MOSCOW (Reuters)–Georgia urged Russia on Monday not to ruin mutual relations by supporting separatists in the provinces of Abkhazia and South Ossetia and called for dialogue. Georgia’s suspicions that Moscow is backing separatists in the Black Sea region of Abkhazia and mountainous South Ossetia have soured relations between the two ex-Soviet states ever since the provinces broke away after bloody wars in 1992-93.
Tension escalated earlier this year when Georgia’s President Mikhail Saakashvili–who came to power in a bloodless coup last November–launched a concerted campaign to restore the territorial integrity of his Caucasus nation.
Last week Moscow–which has peacekeepers in both regions bordering Russia–issued a series of angry statemen’s accusing Tbilisi of preparing to seize back South Ossetia by force and threatening the safety of Russian tourists in Abkhazia.
"Abkhazia and South Ossetia are not worth Russia ruining its relations with Georgia forever," Interfax news agency quoted Georgian Defense Minister Georgy Baramidze–dispatched to Moscow to negotiate a compromise–as saying.
Russia has accused Georgia of building up military force in South Ossetia in violation of a 1992 peace deal and provoking violence in the region–where more than half of the non-Georgian majority have Russian passports.
Moscow was outraged when Saakashvili vowed last week to shoot at boats ferrying Russian tourists along the Black Sea coast to Abkhazian resorts. More than 80 percent of Abkhazians also have Russian passports.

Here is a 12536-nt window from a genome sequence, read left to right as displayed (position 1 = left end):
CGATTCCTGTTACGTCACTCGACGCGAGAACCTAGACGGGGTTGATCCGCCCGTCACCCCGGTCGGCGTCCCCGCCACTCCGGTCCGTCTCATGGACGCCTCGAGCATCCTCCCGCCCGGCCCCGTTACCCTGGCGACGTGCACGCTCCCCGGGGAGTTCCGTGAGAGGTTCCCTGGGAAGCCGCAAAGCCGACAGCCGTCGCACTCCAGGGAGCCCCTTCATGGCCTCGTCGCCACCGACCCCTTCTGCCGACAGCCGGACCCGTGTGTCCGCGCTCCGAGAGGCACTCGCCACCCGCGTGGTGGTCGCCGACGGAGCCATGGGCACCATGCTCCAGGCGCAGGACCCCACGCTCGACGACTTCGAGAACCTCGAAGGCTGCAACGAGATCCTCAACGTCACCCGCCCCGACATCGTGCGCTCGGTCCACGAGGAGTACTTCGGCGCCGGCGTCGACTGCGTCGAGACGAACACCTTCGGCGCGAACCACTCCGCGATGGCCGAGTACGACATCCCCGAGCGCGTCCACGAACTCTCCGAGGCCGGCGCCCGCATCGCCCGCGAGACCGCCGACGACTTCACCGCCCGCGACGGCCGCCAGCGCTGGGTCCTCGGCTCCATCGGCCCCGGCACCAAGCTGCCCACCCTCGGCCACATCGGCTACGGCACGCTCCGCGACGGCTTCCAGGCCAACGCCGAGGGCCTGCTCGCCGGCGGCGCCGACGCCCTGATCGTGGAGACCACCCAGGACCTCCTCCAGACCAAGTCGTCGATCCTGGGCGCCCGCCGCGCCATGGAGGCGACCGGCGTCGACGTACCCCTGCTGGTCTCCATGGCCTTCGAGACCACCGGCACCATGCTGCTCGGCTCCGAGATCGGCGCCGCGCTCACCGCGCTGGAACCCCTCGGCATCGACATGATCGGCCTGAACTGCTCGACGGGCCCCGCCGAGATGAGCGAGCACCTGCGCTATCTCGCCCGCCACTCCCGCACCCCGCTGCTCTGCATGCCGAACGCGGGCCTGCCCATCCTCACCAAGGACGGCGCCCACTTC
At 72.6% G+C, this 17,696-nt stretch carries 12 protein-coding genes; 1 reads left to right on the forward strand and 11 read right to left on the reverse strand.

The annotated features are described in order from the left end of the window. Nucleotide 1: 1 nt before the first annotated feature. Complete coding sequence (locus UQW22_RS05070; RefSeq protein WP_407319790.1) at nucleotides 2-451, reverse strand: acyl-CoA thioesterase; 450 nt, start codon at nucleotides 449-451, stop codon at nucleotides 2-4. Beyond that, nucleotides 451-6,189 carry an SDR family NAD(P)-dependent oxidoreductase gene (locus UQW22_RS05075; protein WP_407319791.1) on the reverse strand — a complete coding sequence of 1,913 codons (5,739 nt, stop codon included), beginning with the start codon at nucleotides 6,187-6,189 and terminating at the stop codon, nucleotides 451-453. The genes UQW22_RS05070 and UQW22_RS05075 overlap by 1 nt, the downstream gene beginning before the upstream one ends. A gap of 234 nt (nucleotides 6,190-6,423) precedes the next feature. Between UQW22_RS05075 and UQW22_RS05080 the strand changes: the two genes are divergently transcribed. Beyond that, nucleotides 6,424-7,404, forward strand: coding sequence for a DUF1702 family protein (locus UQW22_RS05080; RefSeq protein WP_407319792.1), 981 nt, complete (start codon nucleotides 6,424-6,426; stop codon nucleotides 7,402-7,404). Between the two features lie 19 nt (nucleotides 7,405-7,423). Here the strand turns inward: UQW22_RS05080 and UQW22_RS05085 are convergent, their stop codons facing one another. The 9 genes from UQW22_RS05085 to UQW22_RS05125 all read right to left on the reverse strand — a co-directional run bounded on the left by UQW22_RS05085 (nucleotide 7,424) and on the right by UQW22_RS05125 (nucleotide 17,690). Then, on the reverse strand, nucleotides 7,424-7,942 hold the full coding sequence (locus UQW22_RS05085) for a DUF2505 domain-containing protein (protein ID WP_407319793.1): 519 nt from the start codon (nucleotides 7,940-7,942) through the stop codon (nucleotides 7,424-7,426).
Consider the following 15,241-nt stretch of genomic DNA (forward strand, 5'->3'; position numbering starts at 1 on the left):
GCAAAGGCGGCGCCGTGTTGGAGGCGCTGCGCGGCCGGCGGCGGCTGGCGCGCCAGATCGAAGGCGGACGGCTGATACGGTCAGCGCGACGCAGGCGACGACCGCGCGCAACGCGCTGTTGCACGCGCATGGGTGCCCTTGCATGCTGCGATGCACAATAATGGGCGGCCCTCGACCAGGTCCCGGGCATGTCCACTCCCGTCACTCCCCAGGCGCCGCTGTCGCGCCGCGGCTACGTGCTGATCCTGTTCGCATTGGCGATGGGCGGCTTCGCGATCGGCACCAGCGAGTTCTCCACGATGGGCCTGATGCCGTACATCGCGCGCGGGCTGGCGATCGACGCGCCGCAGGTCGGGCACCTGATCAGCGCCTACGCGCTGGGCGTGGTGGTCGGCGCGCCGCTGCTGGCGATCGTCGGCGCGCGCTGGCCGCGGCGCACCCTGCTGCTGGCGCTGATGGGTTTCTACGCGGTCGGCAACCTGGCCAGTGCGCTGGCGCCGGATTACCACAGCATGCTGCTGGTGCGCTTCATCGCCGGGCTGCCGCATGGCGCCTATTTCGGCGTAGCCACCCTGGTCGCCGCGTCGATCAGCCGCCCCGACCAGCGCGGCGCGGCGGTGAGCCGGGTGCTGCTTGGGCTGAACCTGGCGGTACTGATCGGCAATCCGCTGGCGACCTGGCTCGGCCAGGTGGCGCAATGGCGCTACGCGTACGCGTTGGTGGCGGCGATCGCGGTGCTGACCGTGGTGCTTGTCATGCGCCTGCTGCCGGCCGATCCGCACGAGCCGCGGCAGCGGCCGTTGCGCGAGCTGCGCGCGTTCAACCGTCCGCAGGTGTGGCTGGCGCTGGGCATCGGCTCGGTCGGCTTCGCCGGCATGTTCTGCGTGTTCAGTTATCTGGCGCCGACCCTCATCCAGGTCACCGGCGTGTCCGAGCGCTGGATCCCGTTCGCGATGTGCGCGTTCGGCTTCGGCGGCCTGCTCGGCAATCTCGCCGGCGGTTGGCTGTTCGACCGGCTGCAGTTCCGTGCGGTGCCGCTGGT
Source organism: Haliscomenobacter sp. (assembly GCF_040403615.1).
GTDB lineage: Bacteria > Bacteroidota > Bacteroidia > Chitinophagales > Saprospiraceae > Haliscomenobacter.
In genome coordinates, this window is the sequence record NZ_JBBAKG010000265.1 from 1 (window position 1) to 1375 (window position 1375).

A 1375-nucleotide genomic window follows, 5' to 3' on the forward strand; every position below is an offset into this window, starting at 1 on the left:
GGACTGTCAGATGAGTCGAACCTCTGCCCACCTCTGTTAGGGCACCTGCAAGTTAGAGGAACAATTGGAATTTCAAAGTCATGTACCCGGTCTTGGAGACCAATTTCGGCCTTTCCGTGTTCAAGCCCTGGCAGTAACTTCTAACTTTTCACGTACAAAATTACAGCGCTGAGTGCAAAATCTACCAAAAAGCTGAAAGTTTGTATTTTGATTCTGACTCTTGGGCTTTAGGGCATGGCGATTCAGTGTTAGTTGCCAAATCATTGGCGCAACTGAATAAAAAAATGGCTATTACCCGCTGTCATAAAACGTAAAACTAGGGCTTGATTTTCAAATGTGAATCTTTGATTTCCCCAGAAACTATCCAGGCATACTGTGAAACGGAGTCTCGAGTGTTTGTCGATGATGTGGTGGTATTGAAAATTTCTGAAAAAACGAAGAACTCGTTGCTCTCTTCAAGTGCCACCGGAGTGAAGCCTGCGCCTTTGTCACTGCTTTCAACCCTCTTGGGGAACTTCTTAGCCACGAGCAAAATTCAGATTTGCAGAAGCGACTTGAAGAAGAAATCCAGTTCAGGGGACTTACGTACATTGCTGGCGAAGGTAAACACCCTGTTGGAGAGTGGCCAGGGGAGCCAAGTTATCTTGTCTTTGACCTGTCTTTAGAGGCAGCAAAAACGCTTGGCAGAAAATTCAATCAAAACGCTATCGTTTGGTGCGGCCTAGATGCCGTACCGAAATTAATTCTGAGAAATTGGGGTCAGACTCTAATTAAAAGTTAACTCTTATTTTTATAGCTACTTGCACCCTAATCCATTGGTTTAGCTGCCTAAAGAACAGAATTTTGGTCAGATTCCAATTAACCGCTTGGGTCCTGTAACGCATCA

Georgia in turn accuses Russian peacekeepers of siding with separatists and wants their mandate changed. Top Georgian officials have accused Moscow of using separatism as a card in a political game to retain influence over West-leaning Georgia.
Last week Saakashvili–a US-trained lawyer–flew to Washington to seek for support in his confrontation with Moscow. But Secretary of State Colin Powell advised him to continue dialogue with Russia and promised to help with "good offices."
In May–Moscow cooperated with Saakashvili when he seized control over the independent-minded Black Sea region of Ajaria–whose leaders had close ties with Russia. Ajaria–populated by ethnic Georgians–had never claimed full independence.
Baramidze made clear that Tbilisi could be looking for similar deals on Abkhazia and South Ossetia.
"The problem of conflicts in these regions can be solved in the interests of Georgia and Russia," he told Interfax. "If one looks pragmatically at the situation–our countries have common interests."